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Is Ollie North correct?

  1. May 31, 2017 #1


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    Last edited: May 31, 2017
  2. jcsd
  3. May 31, 2017 #2


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    Decades seems extreme but it would likely shut it down for a couple of years while the electrical grid is rebuilt. The ramifications WOULD likely be felt for one decade or so. In any case it would be severe.
  4. May 31, 2017 #3


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    In a TV documentation they've said, the critical point are the transformers and especially the big ceramic insulators. Apparently we (all humans) only produce them in a few places anymore. They said it would take decades to rebuild enough of them. Btw, it doesn't take a nuclear explosion, a major CME could have a similar effect. Not sure how reliable those reports are. I found it amazing that we shouldn't be able to increase our production capacities if needed. Probably the reason why I remember it.
  5. May 31, 2017 #4


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    Yeah, I remember reading something similar and agree w/ you that it sounds unlikely that we would be unable to up the production capabilities IF the problem were localized to, say, just Hawaii. If it were a large portion of CONUS then that would be a different story.
  6. May 31, 2017 #5

    jim mcnamara

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    NASA has a nice piece on the effect of a large CME - a coronal mass ejection of plasma from the sun. There are follow up links to more detailed information. Note: the most severe effects are much more likely at high latitudes.


    The effect is apparently not effectively different on a power grid from the EMP generated by a nuclear fission bomb, except on the geographic scale of the impact, smaller by far for a bomb.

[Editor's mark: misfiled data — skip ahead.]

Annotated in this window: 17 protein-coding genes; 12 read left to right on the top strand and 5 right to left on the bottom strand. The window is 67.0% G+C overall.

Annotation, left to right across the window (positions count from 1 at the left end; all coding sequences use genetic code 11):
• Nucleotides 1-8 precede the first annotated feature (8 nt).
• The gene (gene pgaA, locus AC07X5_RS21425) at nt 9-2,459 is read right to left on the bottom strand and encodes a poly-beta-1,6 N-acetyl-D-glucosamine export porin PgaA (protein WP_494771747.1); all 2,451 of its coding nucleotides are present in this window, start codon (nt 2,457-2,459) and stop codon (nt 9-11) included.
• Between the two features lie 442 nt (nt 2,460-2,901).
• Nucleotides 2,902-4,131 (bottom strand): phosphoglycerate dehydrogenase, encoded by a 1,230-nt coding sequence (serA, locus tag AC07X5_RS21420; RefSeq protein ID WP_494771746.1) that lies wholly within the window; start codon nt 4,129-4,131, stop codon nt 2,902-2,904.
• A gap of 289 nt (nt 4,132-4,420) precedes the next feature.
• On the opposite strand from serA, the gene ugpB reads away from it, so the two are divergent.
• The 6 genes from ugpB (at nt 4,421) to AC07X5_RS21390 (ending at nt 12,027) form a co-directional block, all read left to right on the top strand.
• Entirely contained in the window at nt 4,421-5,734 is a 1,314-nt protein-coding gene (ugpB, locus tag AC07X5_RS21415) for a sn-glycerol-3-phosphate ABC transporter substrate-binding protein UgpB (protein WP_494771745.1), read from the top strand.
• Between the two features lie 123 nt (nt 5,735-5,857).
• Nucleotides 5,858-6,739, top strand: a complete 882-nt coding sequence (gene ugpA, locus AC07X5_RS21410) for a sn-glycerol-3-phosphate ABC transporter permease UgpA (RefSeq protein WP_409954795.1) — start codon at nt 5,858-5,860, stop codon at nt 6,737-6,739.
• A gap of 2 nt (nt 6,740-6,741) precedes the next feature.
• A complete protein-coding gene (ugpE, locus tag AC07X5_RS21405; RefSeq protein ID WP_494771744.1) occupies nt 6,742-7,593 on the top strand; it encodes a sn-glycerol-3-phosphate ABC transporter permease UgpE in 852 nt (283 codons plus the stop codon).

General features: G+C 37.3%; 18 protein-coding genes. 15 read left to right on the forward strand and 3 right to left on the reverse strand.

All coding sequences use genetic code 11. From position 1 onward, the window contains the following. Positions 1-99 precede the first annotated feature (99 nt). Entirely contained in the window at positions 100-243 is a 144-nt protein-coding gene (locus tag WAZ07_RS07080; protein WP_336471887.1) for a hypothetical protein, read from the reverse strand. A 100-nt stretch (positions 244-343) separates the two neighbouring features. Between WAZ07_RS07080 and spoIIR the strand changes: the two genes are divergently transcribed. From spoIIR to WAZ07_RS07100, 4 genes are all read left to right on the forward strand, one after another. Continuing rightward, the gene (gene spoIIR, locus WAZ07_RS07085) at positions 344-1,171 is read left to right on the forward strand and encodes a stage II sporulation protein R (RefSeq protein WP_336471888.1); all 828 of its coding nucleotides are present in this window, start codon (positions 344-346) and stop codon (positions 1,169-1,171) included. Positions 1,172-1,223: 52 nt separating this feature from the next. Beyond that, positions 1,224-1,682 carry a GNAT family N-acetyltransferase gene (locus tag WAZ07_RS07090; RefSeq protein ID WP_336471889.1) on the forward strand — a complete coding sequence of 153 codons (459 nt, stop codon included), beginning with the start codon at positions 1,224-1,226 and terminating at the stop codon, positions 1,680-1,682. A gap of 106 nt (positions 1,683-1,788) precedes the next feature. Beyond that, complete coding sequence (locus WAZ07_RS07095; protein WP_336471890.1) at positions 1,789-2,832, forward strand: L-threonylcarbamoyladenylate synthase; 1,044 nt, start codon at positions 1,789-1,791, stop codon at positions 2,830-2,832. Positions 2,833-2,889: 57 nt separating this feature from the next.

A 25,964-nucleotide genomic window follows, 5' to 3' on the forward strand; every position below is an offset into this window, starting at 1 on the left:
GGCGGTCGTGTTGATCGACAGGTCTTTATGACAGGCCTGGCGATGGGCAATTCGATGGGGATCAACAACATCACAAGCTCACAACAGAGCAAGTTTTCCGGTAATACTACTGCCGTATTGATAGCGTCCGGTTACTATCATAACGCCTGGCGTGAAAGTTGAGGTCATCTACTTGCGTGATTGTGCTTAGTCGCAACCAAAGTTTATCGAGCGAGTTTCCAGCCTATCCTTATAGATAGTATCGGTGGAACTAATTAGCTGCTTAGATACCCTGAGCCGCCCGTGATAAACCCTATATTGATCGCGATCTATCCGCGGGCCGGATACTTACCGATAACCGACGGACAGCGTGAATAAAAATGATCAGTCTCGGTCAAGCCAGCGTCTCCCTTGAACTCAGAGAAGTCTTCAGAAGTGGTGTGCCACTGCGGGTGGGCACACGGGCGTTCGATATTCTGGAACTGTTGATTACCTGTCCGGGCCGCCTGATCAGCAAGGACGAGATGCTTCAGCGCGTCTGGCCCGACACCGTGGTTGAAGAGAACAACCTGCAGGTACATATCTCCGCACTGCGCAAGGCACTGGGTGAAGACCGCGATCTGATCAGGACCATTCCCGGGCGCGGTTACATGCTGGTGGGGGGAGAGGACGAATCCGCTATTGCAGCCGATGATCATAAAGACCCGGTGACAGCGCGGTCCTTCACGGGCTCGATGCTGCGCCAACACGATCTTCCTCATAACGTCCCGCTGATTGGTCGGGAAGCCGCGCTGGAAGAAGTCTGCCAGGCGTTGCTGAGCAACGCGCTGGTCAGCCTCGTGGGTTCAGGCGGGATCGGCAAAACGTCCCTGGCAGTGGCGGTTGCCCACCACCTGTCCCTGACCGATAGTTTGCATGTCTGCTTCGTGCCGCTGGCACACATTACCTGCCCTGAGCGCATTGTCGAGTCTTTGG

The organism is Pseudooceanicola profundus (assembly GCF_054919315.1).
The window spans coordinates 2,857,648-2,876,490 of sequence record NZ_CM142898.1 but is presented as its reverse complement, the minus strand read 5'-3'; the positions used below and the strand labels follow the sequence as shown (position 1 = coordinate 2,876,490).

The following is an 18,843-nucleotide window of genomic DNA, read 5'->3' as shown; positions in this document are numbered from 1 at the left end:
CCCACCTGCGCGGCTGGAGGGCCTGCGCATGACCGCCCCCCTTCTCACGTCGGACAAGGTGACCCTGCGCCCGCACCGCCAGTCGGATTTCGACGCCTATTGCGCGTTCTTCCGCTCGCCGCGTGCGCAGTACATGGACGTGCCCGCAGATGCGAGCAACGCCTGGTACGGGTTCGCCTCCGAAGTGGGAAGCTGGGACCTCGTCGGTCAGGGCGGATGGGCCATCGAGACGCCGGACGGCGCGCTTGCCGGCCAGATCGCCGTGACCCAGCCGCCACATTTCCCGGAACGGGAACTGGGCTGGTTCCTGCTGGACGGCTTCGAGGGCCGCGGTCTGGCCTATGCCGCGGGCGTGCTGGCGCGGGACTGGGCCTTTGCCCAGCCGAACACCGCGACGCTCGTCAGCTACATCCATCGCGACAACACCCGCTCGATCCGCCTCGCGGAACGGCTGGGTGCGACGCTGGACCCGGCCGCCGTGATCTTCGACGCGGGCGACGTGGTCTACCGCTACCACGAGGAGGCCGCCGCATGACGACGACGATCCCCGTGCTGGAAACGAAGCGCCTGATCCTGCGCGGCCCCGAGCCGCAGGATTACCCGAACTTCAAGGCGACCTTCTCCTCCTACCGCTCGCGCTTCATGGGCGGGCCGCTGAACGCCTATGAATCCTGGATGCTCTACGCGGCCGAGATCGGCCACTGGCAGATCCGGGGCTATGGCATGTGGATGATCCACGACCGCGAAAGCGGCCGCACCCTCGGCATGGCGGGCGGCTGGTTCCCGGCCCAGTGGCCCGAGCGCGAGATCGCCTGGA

7. May 31, 2017 #6


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    It would take a long time to rebuild all transformers in the world at the current production rate. The production rate could increase, however.

    Just Hawaii? Hawaii has ~2 GW of electric power. China is adding 10 GW to their grid per month (123 GW in 2016). The number of transformers doesn't scale linearly with power, but still - Hawaii wouldn't even be a large customer.
  8. May 31, 2017 #7
    Lightning is an electromagnetic pulse discharge.
    Does Hawaii go black for decades from a severe thunderstorm?

    A CME would probably have a lessor effect on Hawaii's power network, than other areas where transmission lines span long distances.
    One CME in 1989 blew out a few relays in a northern electric production facility, and a failure of a transformer ( eastern USA ) was attributed to faulty grounding.
    Quebec was back up and running 9 hours later, so no real big deal there.

    Both are aspects of a HEMP ( hi altitude magnetic pulse ) .

    The third, though, which the other two do not have, is gamma ray production for a HEMP, lasting nano seconds. Energetic electrons can be produced, which by their movement can set up disruptive electrical pulses in electronic components.

    One aspect of a HEMP is line of site. a low altitude hemp is limited mainly to the horizon. The higher the HEMP the broader the field affected, perhaps 1000 to 2000 km directly.
    I kindof doubt that N.Korea has the present capability to be deploy a high altitude HEMP near Hawaii. A nation nearby should conceivably be more worried than anyone near Hawaii .

    Look up Starfish nuclear high altitude explosion ( 200 km ) in 1962. Some electrical problem did happen in Hawaii some 500 miles away.
  9. May 31, 2017 #8


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    After all the comments and a little searching, I get the picture that things go beyond what I would have thought......of course depending on how large a pulse might be.

    If I read correctly, anything electrical and in operation at time of the event would be victimized :frown: brings back memories of a breaker bar landing across the terminals of a fully charged battery :eek:

    But a system that could deliver such coverage seems unlikely to me.
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